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Hello there!

I am new to raw feeding.
My mother got me started on this as she raw feeds her pups and I took in two of her babies. I decided to keep them on raw food and put them on Stella and Chewies raw patties and give them chicken necks as well. But I recently adopted a new family member- Lena. She is my heart! Lol- she was not on a raw food diet when she first came home with me. She was 7 weeks old and I immediately started introducing her to primal raw food patties. She enjoyed them at first but then of course became finicky with it. I was concerned about her diet because I'm a nervous Nancy, and lost my beloved Maine Coon a year ago who unfortunately had horrible eating habits due to previous owners and myself as I couldn't seem to ween him off the McDonald's of pet food.

I feel diet is so important and wanted her to have the best as I'm sure we all do with our fur babies. I found a local health food store for pets that makes dog and cat raw food blends. From research I found that many ingredients can contain the necessary vitamins and minerals needed to make a balanced diet. It seems this place knows their stuff is clean as can be and makes the food in abundance and immediately freezes. But being the nervous Nancy that I am - I want to make sure I am providing Lena with her vitamins and minerals.

The food she eats now is a blend of either chicken, or rabbit. Ingredients in one of her blends that she prefers is: chicken neck, liver, heart, wheat grass, parsley, nutritional yeast, ground flax, blackstrap molasses, kelp and pumpkin.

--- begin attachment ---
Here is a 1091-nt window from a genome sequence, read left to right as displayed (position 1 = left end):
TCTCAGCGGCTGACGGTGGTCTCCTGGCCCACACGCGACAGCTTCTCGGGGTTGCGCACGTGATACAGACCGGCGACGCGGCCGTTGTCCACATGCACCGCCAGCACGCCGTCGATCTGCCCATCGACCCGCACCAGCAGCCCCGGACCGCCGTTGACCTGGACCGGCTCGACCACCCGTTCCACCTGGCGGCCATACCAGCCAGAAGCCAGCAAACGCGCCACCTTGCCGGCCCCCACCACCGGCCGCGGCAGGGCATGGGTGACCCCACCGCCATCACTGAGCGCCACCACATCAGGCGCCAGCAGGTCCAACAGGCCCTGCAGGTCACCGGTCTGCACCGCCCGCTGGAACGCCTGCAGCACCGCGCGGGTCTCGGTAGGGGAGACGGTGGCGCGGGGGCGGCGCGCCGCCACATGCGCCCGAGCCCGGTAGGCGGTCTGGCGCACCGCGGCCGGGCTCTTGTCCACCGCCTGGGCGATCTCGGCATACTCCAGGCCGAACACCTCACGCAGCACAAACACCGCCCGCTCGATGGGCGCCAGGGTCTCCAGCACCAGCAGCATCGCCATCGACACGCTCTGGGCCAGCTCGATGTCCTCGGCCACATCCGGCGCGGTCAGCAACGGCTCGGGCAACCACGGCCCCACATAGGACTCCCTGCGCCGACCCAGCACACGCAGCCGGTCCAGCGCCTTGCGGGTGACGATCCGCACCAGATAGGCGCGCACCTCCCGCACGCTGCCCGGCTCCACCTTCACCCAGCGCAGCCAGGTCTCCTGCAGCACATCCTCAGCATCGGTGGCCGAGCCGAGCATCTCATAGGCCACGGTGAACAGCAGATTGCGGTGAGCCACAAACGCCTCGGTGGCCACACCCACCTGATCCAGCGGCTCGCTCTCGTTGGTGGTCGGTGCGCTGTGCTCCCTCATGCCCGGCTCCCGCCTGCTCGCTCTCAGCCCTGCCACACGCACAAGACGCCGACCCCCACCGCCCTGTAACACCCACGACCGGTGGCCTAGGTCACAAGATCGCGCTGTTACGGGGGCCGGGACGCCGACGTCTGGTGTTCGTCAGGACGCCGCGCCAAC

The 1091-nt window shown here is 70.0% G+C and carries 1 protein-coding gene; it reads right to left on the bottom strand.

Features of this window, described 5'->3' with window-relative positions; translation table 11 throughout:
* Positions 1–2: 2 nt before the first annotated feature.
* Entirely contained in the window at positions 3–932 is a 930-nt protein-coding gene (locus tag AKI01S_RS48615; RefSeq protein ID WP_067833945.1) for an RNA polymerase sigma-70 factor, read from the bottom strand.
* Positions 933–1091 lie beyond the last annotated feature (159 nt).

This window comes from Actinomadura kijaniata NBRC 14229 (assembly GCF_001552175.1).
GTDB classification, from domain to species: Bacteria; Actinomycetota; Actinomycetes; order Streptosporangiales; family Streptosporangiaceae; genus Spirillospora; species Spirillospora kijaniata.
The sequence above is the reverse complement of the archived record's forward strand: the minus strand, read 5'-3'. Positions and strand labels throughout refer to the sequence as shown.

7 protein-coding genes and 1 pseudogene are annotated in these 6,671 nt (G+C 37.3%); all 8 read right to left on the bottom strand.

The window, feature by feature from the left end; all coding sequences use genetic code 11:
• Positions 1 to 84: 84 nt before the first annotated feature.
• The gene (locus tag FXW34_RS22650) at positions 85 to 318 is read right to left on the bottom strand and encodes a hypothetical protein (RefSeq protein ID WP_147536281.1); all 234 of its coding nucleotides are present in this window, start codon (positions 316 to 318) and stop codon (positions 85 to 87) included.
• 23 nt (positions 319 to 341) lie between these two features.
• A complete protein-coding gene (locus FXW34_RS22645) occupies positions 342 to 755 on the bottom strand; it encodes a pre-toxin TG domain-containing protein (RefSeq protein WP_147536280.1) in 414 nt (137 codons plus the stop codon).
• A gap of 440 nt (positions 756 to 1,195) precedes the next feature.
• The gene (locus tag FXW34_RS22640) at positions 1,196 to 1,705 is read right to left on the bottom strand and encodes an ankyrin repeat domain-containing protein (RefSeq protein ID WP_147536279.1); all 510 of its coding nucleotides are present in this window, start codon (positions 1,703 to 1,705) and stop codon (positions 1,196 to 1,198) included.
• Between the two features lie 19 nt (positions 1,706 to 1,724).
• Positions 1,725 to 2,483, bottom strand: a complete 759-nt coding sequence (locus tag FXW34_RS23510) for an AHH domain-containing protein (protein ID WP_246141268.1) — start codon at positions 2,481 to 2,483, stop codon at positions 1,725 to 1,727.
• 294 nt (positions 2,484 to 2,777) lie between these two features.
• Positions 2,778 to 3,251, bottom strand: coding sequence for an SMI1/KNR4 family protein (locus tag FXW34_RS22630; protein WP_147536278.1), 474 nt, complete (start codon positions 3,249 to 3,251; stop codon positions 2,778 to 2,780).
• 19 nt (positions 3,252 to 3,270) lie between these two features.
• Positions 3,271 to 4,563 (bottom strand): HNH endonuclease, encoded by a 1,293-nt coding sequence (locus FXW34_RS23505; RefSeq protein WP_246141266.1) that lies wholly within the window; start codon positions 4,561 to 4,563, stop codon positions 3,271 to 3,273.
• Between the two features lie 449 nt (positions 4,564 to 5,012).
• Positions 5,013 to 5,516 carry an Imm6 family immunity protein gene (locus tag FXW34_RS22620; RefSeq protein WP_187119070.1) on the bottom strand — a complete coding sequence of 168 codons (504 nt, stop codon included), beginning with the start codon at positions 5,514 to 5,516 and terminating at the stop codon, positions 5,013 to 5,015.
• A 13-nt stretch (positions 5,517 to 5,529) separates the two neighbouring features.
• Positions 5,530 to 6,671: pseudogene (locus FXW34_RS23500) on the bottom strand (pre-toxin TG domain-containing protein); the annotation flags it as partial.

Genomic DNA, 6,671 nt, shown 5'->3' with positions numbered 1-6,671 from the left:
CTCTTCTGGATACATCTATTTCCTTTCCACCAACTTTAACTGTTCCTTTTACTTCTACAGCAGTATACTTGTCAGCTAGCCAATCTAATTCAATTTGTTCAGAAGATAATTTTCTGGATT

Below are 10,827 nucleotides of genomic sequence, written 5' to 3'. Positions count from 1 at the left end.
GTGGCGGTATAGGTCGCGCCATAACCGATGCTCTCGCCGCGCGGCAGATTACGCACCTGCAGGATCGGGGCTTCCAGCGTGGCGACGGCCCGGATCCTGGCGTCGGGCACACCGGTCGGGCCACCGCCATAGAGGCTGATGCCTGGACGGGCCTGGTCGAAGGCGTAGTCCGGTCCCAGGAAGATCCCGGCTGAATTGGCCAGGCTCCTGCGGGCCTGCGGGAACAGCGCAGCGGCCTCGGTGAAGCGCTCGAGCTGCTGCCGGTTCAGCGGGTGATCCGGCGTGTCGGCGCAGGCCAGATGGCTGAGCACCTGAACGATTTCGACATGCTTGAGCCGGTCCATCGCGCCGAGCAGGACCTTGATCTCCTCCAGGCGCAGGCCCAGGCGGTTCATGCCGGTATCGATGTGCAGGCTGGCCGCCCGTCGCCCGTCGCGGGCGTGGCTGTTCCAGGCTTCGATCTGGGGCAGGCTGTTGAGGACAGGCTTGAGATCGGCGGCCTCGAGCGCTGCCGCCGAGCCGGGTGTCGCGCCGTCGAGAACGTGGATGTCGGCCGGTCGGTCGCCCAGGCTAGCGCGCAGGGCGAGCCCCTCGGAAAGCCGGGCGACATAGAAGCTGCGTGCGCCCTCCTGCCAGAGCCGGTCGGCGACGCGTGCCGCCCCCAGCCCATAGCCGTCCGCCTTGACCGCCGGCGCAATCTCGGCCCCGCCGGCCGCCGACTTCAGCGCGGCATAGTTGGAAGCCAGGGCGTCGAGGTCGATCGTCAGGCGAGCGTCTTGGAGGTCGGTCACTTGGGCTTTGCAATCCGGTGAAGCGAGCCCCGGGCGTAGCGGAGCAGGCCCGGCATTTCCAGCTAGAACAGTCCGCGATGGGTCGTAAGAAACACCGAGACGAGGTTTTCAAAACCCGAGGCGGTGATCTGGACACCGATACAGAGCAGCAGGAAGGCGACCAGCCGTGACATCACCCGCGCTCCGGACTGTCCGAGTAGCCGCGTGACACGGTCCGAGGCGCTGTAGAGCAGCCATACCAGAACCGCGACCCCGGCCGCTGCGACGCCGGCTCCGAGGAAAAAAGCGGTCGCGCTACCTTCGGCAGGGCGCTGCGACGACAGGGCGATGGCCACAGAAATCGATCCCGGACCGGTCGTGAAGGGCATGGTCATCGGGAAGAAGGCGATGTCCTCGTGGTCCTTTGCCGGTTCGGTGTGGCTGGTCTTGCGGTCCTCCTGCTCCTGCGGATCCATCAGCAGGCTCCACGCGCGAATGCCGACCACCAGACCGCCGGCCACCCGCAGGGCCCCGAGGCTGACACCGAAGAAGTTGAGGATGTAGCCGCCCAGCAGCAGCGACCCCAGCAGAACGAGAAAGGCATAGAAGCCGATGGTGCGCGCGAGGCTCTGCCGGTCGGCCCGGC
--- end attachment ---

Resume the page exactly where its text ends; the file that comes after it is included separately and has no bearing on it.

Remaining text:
With these ingredients do I need to provide her with an additional vitamin and mineral mix?

Sorry for the length!

Thanks!
 

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Most commercial raw mixes designed for felines are nutritionally balanced, but it's always best to ask the store clerk where you purchased them just to make sure. Personally, I don't like buying stuff with stuff other than what's naturally found in raw meat like parsley, molasses, ground flax, etc. Cats are obligate carnivores, so how can you really know if they can even metabolize these "non-meats" to obtain these vitamins and minerals which are mainly plant based sources?

If ever in doubt, I'd rather purchase B-complex vitamins or minerals from a supplement store and add it to their food. Better yet, just switch over to frankenprey and skip the whole vitamin supplementation thing altogether, ground raw does nothing for feline's dental health anyway.

One ingredient for a young cat I'd ensure they have in abundance will be taurine. It is most abundant in hard working muscles like hearts and legs, so those are things I'd look to buy most.

For cats to enjoy their mealtimes more, I'd also look to add more variety of proteins to her diet. Various meats will prevent her from becoming bored with food, and may prevent protein sensitivities as she gets older. Currently, my cats are fed chicken, turkey, beef, pork, venison, rabbit & duck.
 
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